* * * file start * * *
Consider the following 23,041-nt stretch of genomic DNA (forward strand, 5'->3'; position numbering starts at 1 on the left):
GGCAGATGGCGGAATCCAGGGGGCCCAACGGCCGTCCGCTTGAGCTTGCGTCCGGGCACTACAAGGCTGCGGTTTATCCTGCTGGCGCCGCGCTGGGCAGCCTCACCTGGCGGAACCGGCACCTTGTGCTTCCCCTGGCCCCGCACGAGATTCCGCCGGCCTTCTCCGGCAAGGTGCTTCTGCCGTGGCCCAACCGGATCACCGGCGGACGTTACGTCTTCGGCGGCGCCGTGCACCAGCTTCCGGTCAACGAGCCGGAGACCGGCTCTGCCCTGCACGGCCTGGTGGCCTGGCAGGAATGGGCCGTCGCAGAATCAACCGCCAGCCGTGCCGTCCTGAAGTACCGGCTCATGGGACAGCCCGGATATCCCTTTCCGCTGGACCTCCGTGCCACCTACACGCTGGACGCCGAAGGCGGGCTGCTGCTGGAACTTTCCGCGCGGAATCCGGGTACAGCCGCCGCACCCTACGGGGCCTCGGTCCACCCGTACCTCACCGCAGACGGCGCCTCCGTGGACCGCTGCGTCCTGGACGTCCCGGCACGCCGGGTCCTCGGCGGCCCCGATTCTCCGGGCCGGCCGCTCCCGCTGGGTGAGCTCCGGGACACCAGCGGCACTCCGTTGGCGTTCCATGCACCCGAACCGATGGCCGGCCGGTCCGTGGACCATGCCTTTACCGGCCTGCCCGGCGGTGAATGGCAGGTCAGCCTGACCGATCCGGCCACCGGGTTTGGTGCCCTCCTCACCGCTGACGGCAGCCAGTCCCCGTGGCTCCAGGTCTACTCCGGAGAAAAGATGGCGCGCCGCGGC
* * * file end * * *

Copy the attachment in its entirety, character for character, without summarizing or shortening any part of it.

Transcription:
Consider the following 23,041-nt stretch of genomic DNA (forward strand, 5'->3'; position numbering starts at 1 on the left):
GGCAGATGGCGGAATCCAGGGGGCCCAACGGCCGTCCGCTTGAGCTTGCGTCCGGGCACTACAAGGCTGCGGTTTATCCTGCTGGCGCCGCGCTGGGCAGCCTCACCTGGCGGAACCGGCACCTTGTGCTTCCCCTGGCCCCGCACGAGATTCCGCCGGCCTTCTCCGGCAAGGTGCTTCTGCCGTGGCCCAACCGGATCACCGGCGGACGTTACGTCTTCGGCGGCGCCGTGCACCAGCTTCCGGTCAACGAGCCGGAGACCGGCTCTGCCCTGCACGGCCTGGTGGCCTGGCAGGAATGGGCCGTCGCAGAATCAACCGCCAGCCGTGCCGTCCTGAAGTACCGGCTCATGGGACAGCCCGGATATCCCTTTCCGCTGGACCTCCGTGCCACCTACACGCTGGACGCCGAAGGCGGGCTGCTGCTGGAACTTTCCGCGCGGAATCCGGGTACAGCCGCCGCACCCTACGGGGCCTCGGTCCACCCGTACCTCACCGCAGACGGCGCCTCCGTGGACCGCTGCGTCCTGGACGTCCCGGCACGCCGGGTCCTCGGCGGCCCCGATTCTCCGGGCCGGCCGCTCCCGCTGGGTGAGCTCCGGGACACCAGCGGCACTCCGTTGGCGTTCCATGCACCCGAACCGATGGCCGGCCGGTCCGTGGACCATGCCTTTACCGGCCTGCCCGGCGGTGAATGGCAGGTCAGCCTGACCGATCCGGCCACCGGGTTTGGTGCCCTCCTCACCGCTGACGGCAGCCAGTCCCCGTGGCTCCAGGTCTACTCCGGAGAAAAGATGGCGCGCCGCGGC